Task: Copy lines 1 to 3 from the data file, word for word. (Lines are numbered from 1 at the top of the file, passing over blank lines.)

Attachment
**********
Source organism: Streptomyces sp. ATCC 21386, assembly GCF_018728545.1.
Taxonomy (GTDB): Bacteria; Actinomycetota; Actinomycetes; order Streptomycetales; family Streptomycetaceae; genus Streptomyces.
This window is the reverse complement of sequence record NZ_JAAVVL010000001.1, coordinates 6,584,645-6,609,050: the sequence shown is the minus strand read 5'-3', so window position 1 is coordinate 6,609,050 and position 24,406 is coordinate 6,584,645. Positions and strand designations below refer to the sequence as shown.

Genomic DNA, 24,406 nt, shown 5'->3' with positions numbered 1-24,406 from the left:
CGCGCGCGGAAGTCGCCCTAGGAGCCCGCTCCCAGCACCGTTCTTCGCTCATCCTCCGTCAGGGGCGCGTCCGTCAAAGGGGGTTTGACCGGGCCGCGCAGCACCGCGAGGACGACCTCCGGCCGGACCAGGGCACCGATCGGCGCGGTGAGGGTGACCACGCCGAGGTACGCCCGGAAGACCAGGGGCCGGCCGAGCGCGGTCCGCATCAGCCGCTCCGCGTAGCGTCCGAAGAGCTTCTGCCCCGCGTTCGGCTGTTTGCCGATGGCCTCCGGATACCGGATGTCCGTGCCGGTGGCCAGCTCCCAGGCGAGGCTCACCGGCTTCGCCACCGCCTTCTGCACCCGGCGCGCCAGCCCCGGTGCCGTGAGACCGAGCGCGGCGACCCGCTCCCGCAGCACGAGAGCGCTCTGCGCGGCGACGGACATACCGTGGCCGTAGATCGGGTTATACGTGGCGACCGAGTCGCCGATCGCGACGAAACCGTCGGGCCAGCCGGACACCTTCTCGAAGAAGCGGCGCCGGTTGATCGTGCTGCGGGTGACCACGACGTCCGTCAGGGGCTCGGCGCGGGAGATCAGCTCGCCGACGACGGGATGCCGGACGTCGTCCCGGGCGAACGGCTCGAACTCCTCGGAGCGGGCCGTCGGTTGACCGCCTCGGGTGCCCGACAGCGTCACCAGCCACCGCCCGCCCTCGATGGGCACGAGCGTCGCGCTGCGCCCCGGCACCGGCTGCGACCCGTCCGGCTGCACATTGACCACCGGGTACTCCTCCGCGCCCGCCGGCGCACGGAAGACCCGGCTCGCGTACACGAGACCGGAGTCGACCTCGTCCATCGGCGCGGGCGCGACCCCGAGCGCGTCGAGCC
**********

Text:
Source organism: Streptomyces sp. ATCC 21386, assembly GCF_018728545.1.
Taxonomy (GTDB): Bacteria; Actinomycetota; Actinomycetes; order Streptomycetales; family Streptomycetaceae; genus Streptomyces.
This window is the reverse complement of sequence record NZ_JAAVVL010000001.1, coordinates 6,584,645-6,609,050: the sequence shown is the minus strand read 5'-3', so window position 1 is coordinate 6,609,050 and position 24,406 is coordinate 6,584,645. Positions and strand designations below refer to the sequence as shown.